GEMA breaks off negotiations with YouTube as three-year copyright dispute continues

No end in sight for a dispute that continues to block German YouTube users from accessing certain music video.

TechCrunch reports that German royalty collection agency GEMA has broken off negotiations with YouTube. This is the latest round of negotiations, stemming from a dispute that began in 2009.

The history of the case, in broad strokes: When their contract expired in 2009, GEMA and YouTube were unable to reach agreement on a fee per streamed music video. In 2010, GEMA sued YouTube for distributing copyrighted material without permission. Then, last April, a German court held that YouTube must install software to prevent users from uploading GEMA content.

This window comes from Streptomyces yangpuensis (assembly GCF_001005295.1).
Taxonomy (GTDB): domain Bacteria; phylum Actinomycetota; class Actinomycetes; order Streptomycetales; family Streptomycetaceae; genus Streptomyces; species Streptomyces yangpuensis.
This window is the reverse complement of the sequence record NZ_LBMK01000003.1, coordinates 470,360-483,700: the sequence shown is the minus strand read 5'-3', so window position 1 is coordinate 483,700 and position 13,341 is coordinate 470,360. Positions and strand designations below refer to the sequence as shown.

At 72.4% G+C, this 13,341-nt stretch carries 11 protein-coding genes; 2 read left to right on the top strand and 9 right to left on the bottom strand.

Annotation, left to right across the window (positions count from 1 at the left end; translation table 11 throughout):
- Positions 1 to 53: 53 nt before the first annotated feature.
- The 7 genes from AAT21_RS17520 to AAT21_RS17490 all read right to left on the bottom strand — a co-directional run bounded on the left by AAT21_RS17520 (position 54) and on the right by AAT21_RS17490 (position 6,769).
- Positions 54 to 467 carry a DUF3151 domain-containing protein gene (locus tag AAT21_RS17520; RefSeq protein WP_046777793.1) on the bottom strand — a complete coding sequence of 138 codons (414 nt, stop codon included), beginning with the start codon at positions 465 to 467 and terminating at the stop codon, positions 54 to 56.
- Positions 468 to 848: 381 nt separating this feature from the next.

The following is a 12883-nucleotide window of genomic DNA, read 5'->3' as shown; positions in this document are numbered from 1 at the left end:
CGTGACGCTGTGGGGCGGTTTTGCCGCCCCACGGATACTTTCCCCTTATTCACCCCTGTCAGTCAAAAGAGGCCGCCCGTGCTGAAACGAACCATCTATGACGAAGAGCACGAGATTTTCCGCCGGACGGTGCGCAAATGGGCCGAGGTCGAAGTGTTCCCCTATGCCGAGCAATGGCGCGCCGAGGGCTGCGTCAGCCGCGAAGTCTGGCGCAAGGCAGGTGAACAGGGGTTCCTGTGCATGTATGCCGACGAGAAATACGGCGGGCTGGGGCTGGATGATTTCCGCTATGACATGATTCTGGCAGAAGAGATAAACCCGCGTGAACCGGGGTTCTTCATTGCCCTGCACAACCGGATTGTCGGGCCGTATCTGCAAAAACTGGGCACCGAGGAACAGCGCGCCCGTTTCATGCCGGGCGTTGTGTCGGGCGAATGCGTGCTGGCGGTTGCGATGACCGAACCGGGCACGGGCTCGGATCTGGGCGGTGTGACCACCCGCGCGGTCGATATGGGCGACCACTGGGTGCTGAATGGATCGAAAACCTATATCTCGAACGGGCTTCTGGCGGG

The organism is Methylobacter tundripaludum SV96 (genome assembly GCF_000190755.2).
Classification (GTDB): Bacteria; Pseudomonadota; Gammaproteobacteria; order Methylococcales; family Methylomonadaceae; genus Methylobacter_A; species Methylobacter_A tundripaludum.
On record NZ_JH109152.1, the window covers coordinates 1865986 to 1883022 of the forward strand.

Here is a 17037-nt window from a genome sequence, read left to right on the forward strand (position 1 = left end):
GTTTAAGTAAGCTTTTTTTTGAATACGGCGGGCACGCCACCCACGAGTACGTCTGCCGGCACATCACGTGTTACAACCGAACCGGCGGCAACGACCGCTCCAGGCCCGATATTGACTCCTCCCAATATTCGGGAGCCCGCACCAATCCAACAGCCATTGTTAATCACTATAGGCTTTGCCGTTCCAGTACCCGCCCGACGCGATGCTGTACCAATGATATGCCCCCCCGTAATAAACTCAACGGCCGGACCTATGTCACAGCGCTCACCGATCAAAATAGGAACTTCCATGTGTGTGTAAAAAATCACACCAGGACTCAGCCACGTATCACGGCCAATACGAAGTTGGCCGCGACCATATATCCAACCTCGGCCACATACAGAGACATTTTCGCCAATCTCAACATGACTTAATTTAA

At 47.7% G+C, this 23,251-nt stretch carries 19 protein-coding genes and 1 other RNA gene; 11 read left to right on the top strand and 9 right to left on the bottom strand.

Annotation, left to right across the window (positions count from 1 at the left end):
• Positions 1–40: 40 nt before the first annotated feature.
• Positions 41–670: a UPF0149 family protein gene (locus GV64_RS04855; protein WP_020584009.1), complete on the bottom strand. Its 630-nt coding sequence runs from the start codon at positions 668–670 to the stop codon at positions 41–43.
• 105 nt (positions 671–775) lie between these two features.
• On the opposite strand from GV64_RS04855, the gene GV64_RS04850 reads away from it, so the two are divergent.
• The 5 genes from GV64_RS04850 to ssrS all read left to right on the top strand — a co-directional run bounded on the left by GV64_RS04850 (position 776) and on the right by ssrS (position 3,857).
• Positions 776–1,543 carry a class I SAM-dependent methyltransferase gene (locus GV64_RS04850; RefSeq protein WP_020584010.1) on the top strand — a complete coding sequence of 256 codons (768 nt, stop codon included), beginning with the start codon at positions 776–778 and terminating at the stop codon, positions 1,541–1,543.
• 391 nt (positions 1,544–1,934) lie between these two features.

While negotiations to find an agreeable rate had continued outside the courtroom under today, the CEO of GEMA said via (Google Translated) statement: “Our position is clear: the use of the copyrighted repertoire creators need to be fairly compensated. Since 1 April 2009, YouTube has refused all proposals of an appropriate licensing.”

GEMA is also not pleased with the message YouTube displays to German users who try to access blocked videos (above), describing it as misleading and designed to negatively color the debate by giving the impression that GEMA is categorically refusing to license music to YouTube.

YouTube parent company Google released a statement on the dispute, noting that it has royalty deals in place across more than 45 countries, adding that it remains committed to “finding a solution” in Germany.

Last year, GEMA made headlines by radically changing its fee structure in such a way that would cripple German clubs and crackdown on DJs.



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